The Last Witch Hunter
Director
Cast
, , , , ,
Rated
PG-13
Runtime
106 min.
Release Date
10/23/2015
The Last Witch Hunter

Determined to build himself yet another franchise, producer and star Vin Diesel overestimates his capacity as a box-office draw in The Last Witch Hunter, a fantasy-thriller that has more in common with his lower-budget B-movie fare (like Riddick) than his freakishly popular Fast and Furious series. In his follow-up project to The Crazies remake from 2010, director Breck Eisner, son of former Disney chief Michael, operates in a series of tropes and clichés, neither improving nor innovating upon them. To be sure, the screenplay by Cory Goodman, Matt Sazama, and Burk Sharpless combines familiar elements from various other paranormal hunter-killer titles, including Hellboy (2004), Constantine (2005), and Dylan Dog: Dead of Night (2011), each of which borrowed from Men in Black and its sequels. Here, Diesel plays a meatheaded immortal who, along with a priestly sidekick, long ago vowed to slay evil witches.

In a prologue curiously devoid of information, the film opens sometime in the Middle Ages (presumably), with a group of witch hunters journeying to confront the dreaded Witch Queen, who caused the Black Death, I guess, because she despises humanity. Julie Engelbrecht plays her under layers of CGI, bony hair, and surrounded by computery branch-tendrils. The hunters find her keeping house under a Sleepy Hollow-esque tree, after making their way over unnamed mountains in a presumably European country (their accents are either indiscernible or nonexistent). Noble warrior Kaulder (Diesel), in gravelly badass mode, faces off against the Witch Queen and kills her, but before she dies, she curses him with immortality. Of course, the Witch Queen also happens to be the nasty creature who killed Kaulder’s wife and child, seen only in dreamy flashbacks, saddling Kaulder with a typically tragic backstory.

Transitioning to modern-day New York, Kaulder, now a stylish and bald loner, works for a Christian sect that has paired with good witches determined to keep magic a secret. Those unfortunate souls who practice black magic or use their magic against humans face capture or death by Kaulder’s weaponry. And so, paired with Dolan the 36th (Michael Caine, in father-figure mode), the immortal witch hunter investigates crimes of witchcraft. When Dolan is murdered by a warlock named Belial (Olafur Darri Olafsson), his replacement, the fresh-faced Dolan the 37th (Elijah Wood), joins the fight. During Kaulder’s hunt for Belial, he finds a witchy ally in club owner Chloe (Rose Leslie, from Games of Thrones and lively here). Now saddled with sidekicks galore, Kaulder uncovers a plot to resurrect the Witch Queen, who’s weapon of choice, by the way, is swarms of badly animated flies.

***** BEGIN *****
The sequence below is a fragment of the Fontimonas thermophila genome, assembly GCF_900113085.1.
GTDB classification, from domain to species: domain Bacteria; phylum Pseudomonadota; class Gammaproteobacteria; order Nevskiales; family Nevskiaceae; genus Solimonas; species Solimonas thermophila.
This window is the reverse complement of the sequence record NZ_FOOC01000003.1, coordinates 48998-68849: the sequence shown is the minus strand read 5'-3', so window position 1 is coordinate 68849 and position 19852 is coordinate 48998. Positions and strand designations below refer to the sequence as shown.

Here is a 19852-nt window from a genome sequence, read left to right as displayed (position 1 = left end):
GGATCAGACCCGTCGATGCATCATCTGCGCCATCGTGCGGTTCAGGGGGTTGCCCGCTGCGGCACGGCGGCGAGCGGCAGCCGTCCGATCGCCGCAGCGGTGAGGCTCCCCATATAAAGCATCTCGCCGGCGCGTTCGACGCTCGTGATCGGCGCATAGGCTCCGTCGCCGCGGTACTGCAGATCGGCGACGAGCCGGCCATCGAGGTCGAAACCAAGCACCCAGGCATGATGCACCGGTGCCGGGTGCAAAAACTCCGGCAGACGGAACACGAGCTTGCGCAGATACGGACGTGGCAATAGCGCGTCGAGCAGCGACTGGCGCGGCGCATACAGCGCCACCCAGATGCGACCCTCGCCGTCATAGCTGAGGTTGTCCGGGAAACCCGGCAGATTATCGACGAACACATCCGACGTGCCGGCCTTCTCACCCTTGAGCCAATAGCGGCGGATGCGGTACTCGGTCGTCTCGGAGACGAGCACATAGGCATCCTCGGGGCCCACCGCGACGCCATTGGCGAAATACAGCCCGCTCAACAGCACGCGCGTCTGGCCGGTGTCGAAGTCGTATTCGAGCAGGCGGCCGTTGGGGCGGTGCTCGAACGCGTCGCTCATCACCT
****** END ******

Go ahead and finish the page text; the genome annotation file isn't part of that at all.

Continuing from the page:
The Last Witch Hunter borrows a page from “The Seventh Son Book of Subtlety” in its overstuffed and cheap-looking special FX. Take the Witch Queen, who has so little time onscreen—most of which is shot in zippy camera movements by d.p. Dean Semler and chopped up by editors Chris Lebenzon and Dean Zimmerman—that she never becomes an iconic or even visually memorable villain. That’s a chronic condition of The Last Witch Hunter as a whole; the film vomits out so many ideas about magic and sorcery that the audience never gets a handle on the fantasy rules, if any exist. For example, some witches can be killed by gunshots or knives, while others require Kaulder to speak special words (“By iron and fire!”) before he slices them with a flaming sword. Anything can happen for no reason at all, and the audience is expected to go with it, because who really thinks about a Vin Diesel movie anyway?

With the film’s $90 million price tag (which I assume mostly went to the cast, since the FX look cheap), the filmmakers depend on Diesel’s Fast and Furious bankability to sell a dark, lame-brained adventure. But The Last Witch Hunter is an obvious bomb. Diesel’s appeal, whatever that may be, doesn’t improve matters. The actor has none of the gravitas someone who has the experience of centuries should—not with that glossed-over look in his eyes, his signature smirk, and monosyllabic vocabulary. Despite being alive for hundreds of years, Kaulder still manages to look and talk like a slab of meat. Diesel’s presence doesn’t account for the rest of the movie being a sloppily assembled and predictable mess; however, his fans are bound to make all manner of apologies for the outcome. With silly ideas like witch prisons, plague trees of moldy crabapples, and dream-walking rendered without even a momentary feeling of wonder, The Last Witch Hunter is a derivative and uninspired disaster.

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